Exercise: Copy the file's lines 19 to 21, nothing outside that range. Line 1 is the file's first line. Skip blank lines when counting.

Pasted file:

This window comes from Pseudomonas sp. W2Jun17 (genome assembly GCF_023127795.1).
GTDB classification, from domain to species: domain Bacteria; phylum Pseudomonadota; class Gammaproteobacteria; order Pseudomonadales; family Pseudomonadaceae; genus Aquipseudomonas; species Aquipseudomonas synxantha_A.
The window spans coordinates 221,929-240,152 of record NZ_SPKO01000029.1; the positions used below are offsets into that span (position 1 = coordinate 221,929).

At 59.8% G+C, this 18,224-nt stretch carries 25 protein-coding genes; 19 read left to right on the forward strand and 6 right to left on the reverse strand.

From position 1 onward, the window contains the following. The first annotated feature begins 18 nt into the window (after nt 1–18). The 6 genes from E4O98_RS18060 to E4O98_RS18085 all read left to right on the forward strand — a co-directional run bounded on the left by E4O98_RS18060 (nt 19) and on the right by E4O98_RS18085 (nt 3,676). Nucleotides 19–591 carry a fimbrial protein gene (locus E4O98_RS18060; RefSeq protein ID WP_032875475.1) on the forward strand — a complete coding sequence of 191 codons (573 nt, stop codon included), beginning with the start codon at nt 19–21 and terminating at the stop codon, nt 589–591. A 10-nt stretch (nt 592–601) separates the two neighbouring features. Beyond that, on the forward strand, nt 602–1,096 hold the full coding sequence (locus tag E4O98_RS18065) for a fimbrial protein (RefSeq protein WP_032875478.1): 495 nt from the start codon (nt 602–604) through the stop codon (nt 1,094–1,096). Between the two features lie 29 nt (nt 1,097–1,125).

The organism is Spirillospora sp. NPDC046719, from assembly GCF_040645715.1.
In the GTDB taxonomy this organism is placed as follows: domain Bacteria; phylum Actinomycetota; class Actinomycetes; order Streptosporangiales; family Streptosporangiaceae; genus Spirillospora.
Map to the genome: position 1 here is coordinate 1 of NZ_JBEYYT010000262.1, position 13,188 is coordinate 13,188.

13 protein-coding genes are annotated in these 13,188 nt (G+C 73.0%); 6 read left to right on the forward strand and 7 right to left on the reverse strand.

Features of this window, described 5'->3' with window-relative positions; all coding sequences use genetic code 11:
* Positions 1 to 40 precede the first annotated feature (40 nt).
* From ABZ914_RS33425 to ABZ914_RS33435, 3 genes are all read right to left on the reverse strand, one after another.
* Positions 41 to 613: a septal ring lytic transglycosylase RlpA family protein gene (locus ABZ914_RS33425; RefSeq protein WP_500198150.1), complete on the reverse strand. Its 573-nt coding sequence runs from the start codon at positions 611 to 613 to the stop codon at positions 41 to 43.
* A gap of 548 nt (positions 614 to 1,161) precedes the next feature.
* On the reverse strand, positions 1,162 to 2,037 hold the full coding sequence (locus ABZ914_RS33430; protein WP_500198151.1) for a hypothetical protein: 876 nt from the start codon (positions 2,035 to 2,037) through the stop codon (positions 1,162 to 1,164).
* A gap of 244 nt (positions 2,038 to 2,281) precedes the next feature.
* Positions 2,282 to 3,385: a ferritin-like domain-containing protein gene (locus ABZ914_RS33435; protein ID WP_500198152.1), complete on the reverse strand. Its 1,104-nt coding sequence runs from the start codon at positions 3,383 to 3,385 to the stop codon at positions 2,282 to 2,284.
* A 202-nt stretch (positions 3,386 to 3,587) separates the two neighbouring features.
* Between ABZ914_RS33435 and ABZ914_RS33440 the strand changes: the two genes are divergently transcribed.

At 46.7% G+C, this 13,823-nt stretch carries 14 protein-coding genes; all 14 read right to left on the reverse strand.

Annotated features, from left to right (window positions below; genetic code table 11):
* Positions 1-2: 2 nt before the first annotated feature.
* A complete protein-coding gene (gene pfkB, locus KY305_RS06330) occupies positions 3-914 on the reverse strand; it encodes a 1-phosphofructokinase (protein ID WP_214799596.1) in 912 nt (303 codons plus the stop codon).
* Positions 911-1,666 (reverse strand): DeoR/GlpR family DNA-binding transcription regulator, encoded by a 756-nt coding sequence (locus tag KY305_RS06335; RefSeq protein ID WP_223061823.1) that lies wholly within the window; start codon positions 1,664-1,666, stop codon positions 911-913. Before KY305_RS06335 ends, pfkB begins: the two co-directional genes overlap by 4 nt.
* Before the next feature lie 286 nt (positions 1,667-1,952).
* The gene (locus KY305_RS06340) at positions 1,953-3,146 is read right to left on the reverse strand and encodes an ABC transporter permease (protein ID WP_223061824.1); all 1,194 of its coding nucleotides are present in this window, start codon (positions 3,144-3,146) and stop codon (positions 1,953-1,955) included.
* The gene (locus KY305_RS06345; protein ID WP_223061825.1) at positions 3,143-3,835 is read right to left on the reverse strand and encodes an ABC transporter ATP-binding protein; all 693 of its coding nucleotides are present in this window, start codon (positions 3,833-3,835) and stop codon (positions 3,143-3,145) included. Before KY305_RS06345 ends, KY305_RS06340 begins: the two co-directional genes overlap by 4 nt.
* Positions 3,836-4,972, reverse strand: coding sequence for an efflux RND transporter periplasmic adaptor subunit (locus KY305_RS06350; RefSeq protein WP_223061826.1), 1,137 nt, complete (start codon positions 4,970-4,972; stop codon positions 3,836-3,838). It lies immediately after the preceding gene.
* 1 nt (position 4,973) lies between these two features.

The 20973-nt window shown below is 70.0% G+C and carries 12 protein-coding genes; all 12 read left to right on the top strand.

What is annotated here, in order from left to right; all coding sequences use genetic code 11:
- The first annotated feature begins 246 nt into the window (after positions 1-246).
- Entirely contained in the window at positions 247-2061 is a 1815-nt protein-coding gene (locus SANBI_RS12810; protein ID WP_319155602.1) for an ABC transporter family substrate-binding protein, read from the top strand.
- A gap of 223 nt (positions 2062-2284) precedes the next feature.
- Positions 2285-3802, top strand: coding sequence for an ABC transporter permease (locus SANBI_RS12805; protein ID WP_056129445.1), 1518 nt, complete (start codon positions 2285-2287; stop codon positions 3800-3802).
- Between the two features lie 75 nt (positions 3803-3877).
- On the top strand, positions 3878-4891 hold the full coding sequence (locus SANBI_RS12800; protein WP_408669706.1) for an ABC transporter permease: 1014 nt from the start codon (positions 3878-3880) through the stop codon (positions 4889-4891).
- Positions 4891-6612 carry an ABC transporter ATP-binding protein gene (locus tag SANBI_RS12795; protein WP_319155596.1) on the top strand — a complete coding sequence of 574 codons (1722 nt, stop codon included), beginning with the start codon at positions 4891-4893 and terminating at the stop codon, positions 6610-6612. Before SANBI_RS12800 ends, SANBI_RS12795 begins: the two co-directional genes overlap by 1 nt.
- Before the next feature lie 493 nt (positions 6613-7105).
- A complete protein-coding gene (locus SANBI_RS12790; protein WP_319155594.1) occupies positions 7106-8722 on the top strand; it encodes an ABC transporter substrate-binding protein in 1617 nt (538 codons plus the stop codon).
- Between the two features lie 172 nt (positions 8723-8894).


* Between ABZ914_RS33435 and ABZ914_RS33440 the strand changes: the two genes are divergently transcribed.

At 46.7% G+C, this 13,823-nt stretch carries 14 protein-coding genes; all 14 read right to left on the reverse strand.

Annotated features, from left to right (window positions below; genetic code table 11):